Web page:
Regardless, the common sense that needs to be exercised is that nobody should care who someone else roots for or why.

    • nategearhart - Oct 22, 2013 at 3:01 PM

      Philadelphians should get their throats out of Dom Brown’s twitter.

  10. smnick - Oct 22, 2013 at 2:55 PM

    Under most circumstances, there is a direct correlation between sports fandom and civic and/or school pride. Before the rise of broadcast media (specifically television), most sports fans rooted for the local franchises in their respectable sport, with the possible exception of Notre Dame Football, America’s First America’s Team. With that area allegiance, it was an easy mechanism to identify with and have pride in. As a result, those sports rivalries that developed in turn became local rivalries, think: NY/Boston, Philly/Pittsburgh, LA/SF, Chicago/St.L, Texas/Oklahoma.

    As a 4-for-4 Philly sports fan myself, that is how I developed my initial love of spectator sports and the ensuing civic pride it gave me. I’m a HUGE Dom Brown fan and will continue to be, but it’s that sense of local allegiance we have in our teams that we wish (albeit a pipe dream) were conveyed by the players we root for.

    • chadjones27 - Oct 22, 2013 at 3:33 PM

      That sense of allegiance? For a professional athlete? They get traded all the time. They can’t keep changing their rooting interest for every city they get traded to. The only thing Dom did wrong was post publicly his rooting interest for a rival team of the city that he currently plays for, he should have known Philly sports fan couldn’t handle it.
      Think of it this way, a kid grows up a football fan (likes, let’s say, Cowboys. total example here) and then becomes an MLB player for a city that’s a football rival of the Cowboys (again, for example let’s say… oh, maybe, the Phillies). So, he’s supposed to change his football rooting interests? Why? Because a bunch of drunken strangers think that’s how it should be? Let’s say he then gets traded somewhere. Does he, then, have to start rooting for that city’s football team?
      Madness. Get over it.

  11. cohnjusack - Oct 22, 2013 at 3:06 PM

    “The two most boring things to me are civic pride and civic rivalry. I’m from Boston, that’s a very divisive city. Somebody always goes ‘WOOO!’ and someone else always goes ‘BOOOO’, and I really want them both to fuck themselves and die”–Louis CK

    • 18thstreet - Oct 22, 2013 at 5:50 PM

      Louis CK is awesome! And he proves that Boston is awesome by being from there.

      /s

      • themuddychicken - Oct 22, 2013 at 6:15 PM

        WOOO!

  12. tmatic74 - Oct 22, 2013 at 3:37 PM

    More proof that people need to grow up and get a life. I thought this was America people!!!

    • cohnjusack - Oct 22, 2013 at 3:51 PM

      I don’t see how those two statements are meant to be opposites.

      If you remember, this is a nation in which
      -4% believe we are controlled by the Lizard People.
      -13% believe Obama is, literally, the anti-Christ.
      -15% think George Bush crashed remote control airplanes into the World Trade Center as part of the most crackpot, nonsensical scheme ever devised to invade Iraq.
      -20% believe the Sun revolves around the Earth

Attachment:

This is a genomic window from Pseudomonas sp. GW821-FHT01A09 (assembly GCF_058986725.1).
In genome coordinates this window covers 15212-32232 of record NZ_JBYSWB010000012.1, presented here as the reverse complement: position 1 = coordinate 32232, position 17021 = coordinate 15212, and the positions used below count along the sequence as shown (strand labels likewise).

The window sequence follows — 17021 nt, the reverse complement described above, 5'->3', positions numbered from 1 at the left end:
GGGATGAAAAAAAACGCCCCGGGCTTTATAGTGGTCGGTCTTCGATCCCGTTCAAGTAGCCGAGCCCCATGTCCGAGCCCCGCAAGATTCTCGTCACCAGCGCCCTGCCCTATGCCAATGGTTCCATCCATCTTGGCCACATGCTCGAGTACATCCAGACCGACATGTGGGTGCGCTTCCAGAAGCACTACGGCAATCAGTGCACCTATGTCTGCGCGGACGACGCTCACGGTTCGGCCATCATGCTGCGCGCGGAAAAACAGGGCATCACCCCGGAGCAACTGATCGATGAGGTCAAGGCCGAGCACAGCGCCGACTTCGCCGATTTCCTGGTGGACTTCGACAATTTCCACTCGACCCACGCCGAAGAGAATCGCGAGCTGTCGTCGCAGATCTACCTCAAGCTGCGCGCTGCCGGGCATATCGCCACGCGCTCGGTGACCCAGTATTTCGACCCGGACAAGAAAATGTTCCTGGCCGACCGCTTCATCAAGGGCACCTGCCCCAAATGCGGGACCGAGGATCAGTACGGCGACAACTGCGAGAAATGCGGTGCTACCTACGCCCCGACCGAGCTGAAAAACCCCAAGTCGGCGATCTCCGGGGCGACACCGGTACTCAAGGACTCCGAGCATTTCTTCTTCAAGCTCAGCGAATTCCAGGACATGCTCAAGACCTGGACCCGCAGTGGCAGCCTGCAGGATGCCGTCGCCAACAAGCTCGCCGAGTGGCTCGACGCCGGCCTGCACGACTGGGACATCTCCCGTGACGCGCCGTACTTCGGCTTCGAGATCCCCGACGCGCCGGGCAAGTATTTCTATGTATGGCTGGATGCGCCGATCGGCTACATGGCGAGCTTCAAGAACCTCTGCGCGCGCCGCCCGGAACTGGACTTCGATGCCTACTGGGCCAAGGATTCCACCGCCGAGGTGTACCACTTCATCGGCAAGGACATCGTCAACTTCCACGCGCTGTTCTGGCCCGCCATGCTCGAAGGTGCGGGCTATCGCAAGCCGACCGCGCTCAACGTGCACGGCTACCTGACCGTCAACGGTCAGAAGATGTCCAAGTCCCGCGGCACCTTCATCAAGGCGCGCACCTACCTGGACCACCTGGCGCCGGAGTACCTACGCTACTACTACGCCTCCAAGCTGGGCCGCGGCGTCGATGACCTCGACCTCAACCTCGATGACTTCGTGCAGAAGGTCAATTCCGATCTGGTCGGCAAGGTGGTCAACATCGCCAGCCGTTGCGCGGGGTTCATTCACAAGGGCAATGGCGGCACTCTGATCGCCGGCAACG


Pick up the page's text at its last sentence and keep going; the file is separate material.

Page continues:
-25% think our President is secretly Kenyan and forged a ton of documents
      -29% believe in Bigfoot.
      -46% believe evolution is a hoax. Presumably, they also fail to understand dog breeding and assume Pugs occur in nature.

      • yahmule - Oct 22, 2013 at 4:18 PM

        Even scarier are the percentages of elected officials who hold those beliefs. The abstinence-only supporters and global warming deniers.

      • indaburg - Oct 22, 2013 at 4:33 PM

        Puig does so occur in nature. I saw him myself.

  13. scoobies05 - Oct 22, 2013 at 3:47 PM

    is thks really an kssue

  14. DelawarePhilliesFan - Oct 22, 2013 at 3:48 PM

    I have zero problem with him rooting for the Cowboys. That said:

    A) he had to expect some backlash
    B) he is an idiot to get in the dirt on the backlash

    • DelawarePhilliesFan - Oct 22, 2013 at 3:49 PM

      https://twitter.com/dom9brown/status/392278090493489152

  15. flyinhighwithvick - Oct 22, 2013 at 3:58 PM

    What’s even sillier is that you can’t find anything better to write about.

    • yahmule - Oct 22, 2013 at 4:20 PM

      Flying real high with Vick, aren’t you?

      • flyinhighwithvick - Oct 23, 2013 at 9:03 AM

        Ever hear of sarcasm?

  16. philsfan2013 - Oct 22, 2013 at 4:07 PM

    Craig…nothing better to do than to troll the Phillies. Must be bored out of your mind now that Brave got knocked out in first round to Dodgers and the Falcons blow…come to Philly (where the passionate fan lives)

  17. thebadguyswon - Oct 22, 2013 at 4:59 PM

    The Cowboys have a national fan base. Everyone knows that – its similar to the Packers, Steelers and Bears. Where Brown grew up is irrelevant. He grew up liking the Cowboys and its fantastic that he let the world know about it the same day the Boys spanked the Iggles. GO DOM BROWN!!

Leave Comment

You must be logged in to leave a comment. Not a member? Register now!

Featured video

Cubs shore up rotation with Jon Lester
Top 10 MLB Player Searches
  1. W. Myers (5013)
  2. M. Kemp (3519)
  3. J. Kang (2730)
  4. J. Upton (2724)
  5. W. Middlebrooks (2651)
  1. C. McGehee (2647)
  2. M. Morse (2395)
  3. A. Rios (2348)
  4. C. Headley (2196)
  5. J. Peavy (1925)